Vladimir Nabokov: Защита Лужина (The Luzhin Defense; The Defense)
Aleksandr Luzhin is not a loveable child. He is shy, plain looking and teased by the other boys. A guest of his father asks him if he can play chess. He cannot but soon learns and, then, over a relatively short period of time becomes a chess champion. However, like other Nabokov heroes, he becomes obsessed, in this case with the various chess moves and strategies. And, of course, it takes over his world, his life, leaving him unable to cope. When he has to play the Italian, Turati, for the world championship, he has a breakdown and quits chess. The only anchor in his life is his wife, Natalia, and she tries to help him, keeping away from chess. But he sees things that remind him of chess and plays games in his head. Eventually, he has a final breakdown and kills himself. Nabokov’s portrayal of an obsession and of a man who cannot cope with reality outside his obsession is well worth reading. This book was the one that gave Nabokov his first real success and was the best of his books originally written in Russian.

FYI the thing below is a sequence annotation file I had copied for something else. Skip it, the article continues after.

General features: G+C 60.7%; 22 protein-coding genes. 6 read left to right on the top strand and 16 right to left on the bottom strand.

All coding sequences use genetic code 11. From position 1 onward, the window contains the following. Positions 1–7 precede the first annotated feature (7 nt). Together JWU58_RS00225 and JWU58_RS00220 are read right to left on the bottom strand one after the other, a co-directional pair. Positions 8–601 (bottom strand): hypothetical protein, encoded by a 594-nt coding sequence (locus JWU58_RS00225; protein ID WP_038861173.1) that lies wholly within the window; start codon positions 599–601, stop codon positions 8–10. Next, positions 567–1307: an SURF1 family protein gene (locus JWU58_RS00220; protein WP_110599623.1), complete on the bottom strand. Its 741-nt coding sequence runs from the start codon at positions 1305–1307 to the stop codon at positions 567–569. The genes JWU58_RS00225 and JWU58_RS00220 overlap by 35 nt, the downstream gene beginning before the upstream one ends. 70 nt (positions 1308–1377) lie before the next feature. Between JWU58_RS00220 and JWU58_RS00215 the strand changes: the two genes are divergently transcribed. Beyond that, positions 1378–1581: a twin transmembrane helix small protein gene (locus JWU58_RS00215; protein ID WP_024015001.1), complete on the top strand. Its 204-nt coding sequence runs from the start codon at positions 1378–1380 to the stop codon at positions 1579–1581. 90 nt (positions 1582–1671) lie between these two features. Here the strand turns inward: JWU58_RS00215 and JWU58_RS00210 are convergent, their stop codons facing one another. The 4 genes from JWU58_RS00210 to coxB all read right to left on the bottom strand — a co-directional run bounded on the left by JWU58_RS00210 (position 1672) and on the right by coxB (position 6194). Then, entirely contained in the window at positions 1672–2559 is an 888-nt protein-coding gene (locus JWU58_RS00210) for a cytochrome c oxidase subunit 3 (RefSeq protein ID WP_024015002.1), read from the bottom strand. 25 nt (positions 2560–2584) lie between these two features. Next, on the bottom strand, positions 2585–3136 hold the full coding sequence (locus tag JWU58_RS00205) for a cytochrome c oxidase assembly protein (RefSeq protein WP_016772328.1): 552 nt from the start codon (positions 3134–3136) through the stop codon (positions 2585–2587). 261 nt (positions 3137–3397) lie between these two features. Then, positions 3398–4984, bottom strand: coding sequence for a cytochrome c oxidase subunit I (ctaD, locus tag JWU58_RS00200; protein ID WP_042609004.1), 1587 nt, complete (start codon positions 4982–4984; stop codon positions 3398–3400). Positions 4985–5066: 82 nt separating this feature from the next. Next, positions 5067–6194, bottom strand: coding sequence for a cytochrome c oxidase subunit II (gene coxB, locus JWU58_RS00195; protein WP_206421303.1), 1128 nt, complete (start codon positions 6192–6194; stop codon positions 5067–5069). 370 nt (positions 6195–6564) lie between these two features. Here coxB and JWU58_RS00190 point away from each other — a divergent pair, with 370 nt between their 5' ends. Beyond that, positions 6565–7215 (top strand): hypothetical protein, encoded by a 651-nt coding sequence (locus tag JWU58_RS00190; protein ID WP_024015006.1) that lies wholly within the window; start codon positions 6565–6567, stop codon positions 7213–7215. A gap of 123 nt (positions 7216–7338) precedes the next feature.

First published 1930 by Slovo, Berlin
First English translation 1964 by Putnam/Weidenfeld and Nicolson